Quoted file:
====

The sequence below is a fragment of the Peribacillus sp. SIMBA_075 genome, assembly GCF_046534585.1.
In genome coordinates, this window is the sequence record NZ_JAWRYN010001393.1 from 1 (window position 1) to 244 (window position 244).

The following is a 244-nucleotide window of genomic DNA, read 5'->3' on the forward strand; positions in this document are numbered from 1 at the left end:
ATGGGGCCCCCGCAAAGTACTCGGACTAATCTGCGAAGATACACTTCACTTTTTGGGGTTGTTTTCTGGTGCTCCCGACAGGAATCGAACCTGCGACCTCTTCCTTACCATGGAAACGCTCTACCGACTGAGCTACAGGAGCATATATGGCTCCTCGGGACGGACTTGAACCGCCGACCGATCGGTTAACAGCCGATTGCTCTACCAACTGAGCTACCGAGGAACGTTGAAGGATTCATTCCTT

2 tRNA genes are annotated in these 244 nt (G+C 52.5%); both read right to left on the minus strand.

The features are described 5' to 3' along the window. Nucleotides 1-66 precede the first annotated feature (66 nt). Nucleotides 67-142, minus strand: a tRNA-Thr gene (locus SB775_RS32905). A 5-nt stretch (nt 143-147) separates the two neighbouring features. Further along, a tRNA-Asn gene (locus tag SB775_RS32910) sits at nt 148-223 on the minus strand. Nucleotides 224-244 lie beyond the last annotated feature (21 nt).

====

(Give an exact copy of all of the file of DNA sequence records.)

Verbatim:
The sequence below is a fragment of the Peribacillus sp. SIMBA_075 genome, assembly GCF_046534585.1.
In genome coordinates, this window is the sequence record NZ_JAWRYN010001393.1 from 1 (window position 1) to 244 (window position 244).

The following is a 244-nucleotide window of genomic DNA, read 5'->3' on the forward strand; positions in this document are numbered from 1 at the left end:
ATGGGGCCCCCGCAAAGTACTCGGACTAATCTGCGAAGATACACTTCACTTTTTGGGGTTGTTTTCTGGTGCTCCCGACAGGAATCGAACCTGCGACCTCTTCCTTACCATGGAAACGCTCTACCGACTGAGCTACAGGAGCATATATGGCTCCTCGGGACGGACTTGAACCGCCGACCGATCGGTTAACAGCCGATTGCTCTACCAACTGAGCTACCGAGGAACGTTGAAGGATTCATTCCTT

2 tRNA genes are annotated in these 244 nt (G+C 52.5%); both read right to left on the minus strand.

The features are described 5' to 3' along the window. Nucleotides 1-66 precede the first annotated feature (66 nt). Nucleotides 67-142, minus strand: a tRNA-Thr gene (locus SB775_RS32905). A 5-nt stretch (nt 143-147) separates the two neighbouring features. Further along, a tRNA-Asn gene (locus tag SB775_RS32910) sits at nt 148-223 on the minus strand. Nucleotides 224-244 lie beyond the last annotated feature (21 nt).